One final piece of advice is to read it through a couple of times before you hand it over, this should be true of any professional correspondence. Make sure you root out any typos and grammatical errors and ensure that you are happy with how the letter reads, that it is coming off positive and isn't hostile.
Once you have handed this letter over there usually isn't any turning back, make sure you write a letter that leaves you in a good light and not as a platform to sound off at your employer about anything you are unhappy about.
Good luck, we hope that we have helped you in your quest to find out how to write a notice letter, there is an example below that you could use as a template for yours!
If you want more tips on finding a new job, please make sure that you visit our page "How To Find New Job" for loads more hints and tips by clicking here.
Dear [Bosses First Name],
Please accept this letter as notice of my resignation from my position as [position]. My last day of employment will be the [Date].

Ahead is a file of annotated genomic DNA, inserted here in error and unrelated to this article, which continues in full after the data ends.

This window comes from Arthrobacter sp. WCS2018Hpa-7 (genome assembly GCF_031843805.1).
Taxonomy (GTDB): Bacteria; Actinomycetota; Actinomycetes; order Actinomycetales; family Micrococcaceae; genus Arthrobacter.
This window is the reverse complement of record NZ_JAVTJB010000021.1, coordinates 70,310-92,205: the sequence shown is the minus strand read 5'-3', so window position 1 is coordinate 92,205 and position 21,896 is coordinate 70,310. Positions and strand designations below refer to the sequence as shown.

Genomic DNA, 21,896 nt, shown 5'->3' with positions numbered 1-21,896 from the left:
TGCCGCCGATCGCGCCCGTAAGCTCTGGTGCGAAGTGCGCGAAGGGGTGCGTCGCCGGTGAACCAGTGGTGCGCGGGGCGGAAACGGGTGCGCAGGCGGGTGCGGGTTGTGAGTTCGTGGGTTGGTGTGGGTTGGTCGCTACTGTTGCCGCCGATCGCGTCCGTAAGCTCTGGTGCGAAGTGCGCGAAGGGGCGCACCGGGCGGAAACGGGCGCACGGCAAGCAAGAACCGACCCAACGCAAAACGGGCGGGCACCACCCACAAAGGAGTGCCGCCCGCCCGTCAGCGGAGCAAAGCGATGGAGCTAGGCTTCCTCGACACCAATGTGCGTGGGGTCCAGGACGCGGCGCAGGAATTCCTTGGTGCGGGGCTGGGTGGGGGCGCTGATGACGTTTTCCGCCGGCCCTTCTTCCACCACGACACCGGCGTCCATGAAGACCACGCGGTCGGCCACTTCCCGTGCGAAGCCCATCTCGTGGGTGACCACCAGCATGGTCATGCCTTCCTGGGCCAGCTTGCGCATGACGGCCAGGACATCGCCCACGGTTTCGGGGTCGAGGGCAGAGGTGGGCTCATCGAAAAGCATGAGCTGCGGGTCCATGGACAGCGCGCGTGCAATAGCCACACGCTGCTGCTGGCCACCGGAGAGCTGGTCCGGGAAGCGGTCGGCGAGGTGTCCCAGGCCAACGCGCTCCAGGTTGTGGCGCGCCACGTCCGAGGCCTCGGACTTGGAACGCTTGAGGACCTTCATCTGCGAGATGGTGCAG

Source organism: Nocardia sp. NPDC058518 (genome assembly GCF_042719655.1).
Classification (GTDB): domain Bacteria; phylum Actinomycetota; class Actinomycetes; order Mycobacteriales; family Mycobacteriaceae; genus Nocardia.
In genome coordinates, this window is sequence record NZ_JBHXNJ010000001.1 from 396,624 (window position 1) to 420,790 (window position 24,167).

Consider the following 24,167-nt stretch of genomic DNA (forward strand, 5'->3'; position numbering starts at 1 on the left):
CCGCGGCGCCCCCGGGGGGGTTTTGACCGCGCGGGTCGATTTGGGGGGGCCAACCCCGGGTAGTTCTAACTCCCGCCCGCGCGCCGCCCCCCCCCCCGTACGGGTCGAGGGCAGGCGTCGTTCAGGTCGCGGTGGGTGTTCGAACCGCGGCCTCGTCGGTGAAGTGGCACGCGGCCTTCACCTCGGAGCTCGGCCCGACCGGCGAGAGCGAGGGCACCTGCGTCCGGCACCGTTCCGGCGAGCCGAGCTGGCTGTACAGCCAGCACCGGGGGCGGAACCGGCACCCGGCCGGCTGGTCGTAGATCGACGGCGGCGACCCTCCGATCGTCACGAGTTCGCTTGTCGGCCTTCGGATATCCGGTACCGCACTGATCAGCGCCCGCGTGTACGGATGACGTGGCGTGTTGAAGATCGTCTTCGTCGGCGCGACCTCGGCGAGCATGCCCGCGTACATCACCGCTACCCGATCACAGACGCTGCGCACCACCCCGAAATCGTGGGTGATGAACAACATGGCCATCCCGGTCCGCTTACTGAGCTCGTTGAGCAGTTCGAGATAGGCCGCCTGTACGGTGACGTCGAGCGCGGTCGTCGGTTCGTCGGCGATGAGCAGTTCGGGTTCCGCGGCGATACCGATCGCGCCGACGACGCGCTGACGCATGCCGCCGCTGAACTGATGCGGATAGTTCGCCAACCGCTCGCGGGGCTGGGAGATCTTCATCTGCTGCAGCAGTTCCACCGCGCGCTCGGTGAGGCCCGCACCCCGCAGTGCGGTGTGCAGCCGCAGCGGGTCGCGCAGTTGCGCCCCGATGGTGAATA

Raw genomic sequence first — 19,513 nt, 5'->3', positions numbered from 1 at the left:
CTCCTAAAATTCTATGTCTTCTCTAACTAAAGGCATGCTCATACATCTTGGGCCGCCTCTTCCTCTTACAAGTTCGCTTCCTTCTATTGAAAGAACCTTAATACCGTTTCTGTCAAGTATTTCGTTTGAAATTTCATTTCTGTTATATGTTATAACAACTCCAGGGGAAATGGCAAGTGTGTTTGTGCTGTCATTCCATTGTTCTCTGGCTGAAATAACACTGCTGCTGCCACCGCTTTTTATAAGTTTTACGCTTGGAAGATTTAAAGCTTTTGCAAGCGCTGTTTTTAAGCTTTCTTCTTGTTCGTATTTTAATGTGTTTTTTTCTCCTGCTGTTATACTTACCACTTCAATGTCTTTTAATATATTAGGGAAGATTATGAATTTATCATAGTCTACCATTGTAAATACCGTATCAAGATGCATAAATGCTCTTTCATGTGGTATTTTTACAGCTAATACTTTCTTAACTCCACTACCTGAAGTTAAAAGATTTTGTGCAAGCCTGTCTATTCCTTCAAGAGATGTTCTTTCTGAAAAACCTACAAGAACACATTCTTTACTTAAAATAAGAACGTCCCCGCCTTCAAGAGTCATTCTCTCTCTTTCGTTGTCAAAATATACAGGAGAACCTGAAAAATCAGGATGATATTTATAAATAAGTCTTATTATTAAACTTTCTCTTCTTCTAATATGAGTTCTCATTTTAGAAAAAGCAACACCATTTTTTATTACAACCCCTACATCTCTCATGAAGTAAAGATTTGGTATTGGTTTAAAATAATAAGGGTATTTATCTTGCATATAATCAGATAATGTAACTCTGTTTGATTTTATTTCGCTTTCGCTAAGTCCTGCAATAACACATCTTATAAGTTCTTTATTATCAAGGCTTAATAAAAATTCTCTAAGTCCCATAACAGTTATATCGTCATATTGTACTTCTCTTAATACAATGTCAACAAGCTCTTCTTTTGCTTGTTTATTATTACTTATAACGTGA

I received an offer to work as [position] of a company that suits my needs, and after careful consideration, I have decided that the is the right time to take this opportunity.
I would be happy to help with the smooth transition of my duties and am available to help recruit someone to replace me to help make sure the company continues to run smoothly after my departure.
I'd like to give my sincere thanks for the opportunities given to me and the knowledge gained in my role with your company.
I never would have been able to secure this new position without all of your help over the years.
you can contact me at any time on [phone number] or [email].
Wishing you the best,